Paving the way for invention
Meeting a world leader is always exciting. Especially so for a 9th grade student from a rural school in Ghana. Princess, a member of The Exploratory, had that chance last week. Princess is holding a light box, an invention she improved upon, which she uses with her neighbors, in her unfinished house, as you can see in the background image.
The Chancellor’s visit to Ghana as part of her west African tour in August 2018. At ImpactHub Accra, Merkel met entrepreneurs and innovators across Ghana, including our own inventor Princess, as well as our partner, Charles Ofori Antipem from Dext Technology.
Don’t you love the satisfaction and confidence exuding from this young girl, as the world’s most prominent world leader? Since Chancellor Merkel is a PhD scientist, her genuine interest in the lightbox that Princess and her team created last year during The Exploratory’s #SolveforGhana design challenge is extra special.
How the light box came about
Princess’ house is not serviced by electrical lines. So she used to have to go to her friends’ house to do homework as night falls. However, power outages, or dumsor (off-on in Twi), are relatively common in Ghana.
The design challenge asked students to solve a problem relevant to them – how to continue studying during dumsor. Princess, using the principles she learned and the components in Dext Technology’s Science Set as part of the prototype, designed a lightbox that is battery-powered, that has dual LED lights, one on each side, so two students can study together.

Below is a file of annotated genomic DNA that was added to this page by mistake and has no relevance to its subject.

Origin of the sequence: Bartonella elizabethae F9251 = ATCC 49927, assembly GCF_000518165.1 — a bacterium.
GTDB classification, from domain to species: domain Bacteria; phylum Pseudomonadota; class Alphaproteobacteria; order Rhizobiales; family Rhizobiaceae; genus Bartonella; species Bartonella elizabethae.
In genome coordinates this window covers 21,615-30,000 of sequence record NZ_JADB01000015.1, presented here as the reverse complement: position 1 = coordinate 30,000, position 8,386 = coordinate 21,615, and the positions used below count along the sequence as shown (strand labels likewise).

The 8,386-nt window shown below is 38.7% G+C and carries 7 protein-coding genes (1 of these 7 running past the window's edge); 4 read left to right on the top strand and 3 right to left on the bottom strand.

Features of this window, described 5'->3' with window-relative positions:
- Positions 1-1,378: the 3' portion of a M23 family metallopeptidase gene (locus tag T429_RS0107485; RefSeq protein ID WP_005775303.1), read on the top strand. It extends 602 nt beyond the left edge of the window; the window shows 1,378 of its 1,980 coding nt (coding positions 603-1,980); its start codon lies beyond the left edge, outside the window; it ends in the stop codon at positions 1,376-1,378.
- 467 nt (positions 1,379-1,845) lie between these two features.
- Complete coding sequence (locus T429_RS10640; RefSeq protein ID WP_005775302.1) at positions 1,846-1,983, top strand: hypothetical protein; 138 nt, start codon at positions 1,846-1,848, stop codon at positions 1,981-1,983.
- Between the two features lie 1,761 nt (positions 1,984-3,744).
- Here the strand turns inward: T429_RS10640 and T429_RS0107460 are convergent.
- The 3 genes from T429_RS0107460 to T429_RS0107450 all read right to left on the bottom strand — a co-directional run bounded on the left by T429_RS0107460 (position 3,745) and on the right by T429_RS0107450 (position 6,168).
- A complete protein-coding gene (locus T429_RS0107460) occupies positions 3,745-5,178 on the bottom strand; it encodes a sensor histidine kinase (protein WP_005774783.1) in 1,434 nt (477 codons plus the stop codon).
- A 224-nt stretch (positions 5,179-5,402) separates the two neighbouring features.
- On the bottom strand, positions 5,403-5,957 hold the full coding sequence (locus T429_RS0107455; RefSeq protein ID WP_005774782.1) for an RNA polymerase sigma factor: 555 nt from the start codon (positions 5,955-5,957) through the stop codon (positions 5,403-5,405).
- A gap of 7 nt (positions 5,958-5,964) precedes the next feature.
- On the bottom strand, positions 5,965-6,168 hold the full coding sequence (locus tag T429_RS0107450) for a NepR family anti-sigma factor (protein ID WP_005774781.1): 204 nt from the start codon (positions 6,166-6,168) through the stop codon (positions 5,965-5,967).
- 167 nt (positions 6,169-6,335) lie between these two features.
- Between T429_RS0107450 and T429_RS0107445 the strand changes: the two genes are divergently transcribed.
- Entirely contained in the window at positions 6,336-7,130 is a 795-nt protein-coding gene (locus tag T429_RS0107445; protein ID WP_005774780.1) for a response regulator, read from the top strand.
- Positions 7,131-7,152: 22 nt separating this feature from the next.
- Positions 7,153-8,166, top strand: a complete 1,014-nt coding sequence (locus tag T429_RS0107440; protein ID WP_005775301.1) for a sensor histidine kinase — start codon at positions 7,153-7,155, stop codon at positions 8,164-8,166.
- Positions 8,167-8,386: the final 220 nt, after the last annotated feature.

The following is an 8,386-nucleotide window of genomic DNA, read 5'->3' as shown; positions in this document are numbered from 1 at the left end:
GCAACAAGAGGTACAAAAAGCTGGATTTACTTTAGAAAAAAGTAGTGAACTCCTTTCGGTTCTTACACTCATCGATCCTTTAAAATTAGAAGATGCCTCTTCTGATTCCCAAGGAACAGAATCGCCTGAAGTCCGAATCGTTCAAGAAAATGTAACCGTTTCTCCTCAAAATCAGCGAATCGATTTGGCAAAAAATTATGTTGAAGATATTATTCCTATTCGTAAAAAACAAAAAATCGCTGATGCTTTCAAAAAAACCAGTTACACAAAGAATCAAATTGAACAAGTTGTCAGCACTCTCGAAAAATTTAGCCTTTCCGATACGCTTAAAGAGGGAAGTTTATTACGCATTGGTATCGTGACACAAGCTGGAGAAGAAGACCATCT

But it turns out Princess has many friends. So she reconfigured and rebuilt the circuit, adding brighter lights, so now, as you see in the photo, four people can study together.
Charles Ofori Antipem (middle of the photo at the top) is explaining to Chancellor Merkel Princess’ process, design and how she and her friends use it. He is the brilliant inventor of the Science Set, Charles and his co-founder Michael Afrifa created the startup Dext Tech several years ago because they believe that science, and education is #ForEveryChild – not only in Ghana, not only in Africa, but throughout the world. We are so grateful for their brilliance and dedication. (Addendum: BBC and CNN have since published stories about Charles – and included Princess and her fellow Explorers in their videos. Read more here).
Charles also saw the possibility of igniting the fire of invention in the younger generation, by inviting them to see themselves as problem solvers – in and for their own environment, through the design challenge, which we were happy to co-produce. The students, of course, live up to the task.
Wouldn’t you like to see more inventors like Princess, who has the confidence and tools to create something she imagined and made? And perhaps then can meet a leader of the free world?
I certainly would.
Nina Dudnik of SeedingLabs said it best: “Talent is everywhere. Resources are not”.
Note: A version of this was first published on LinkedIn.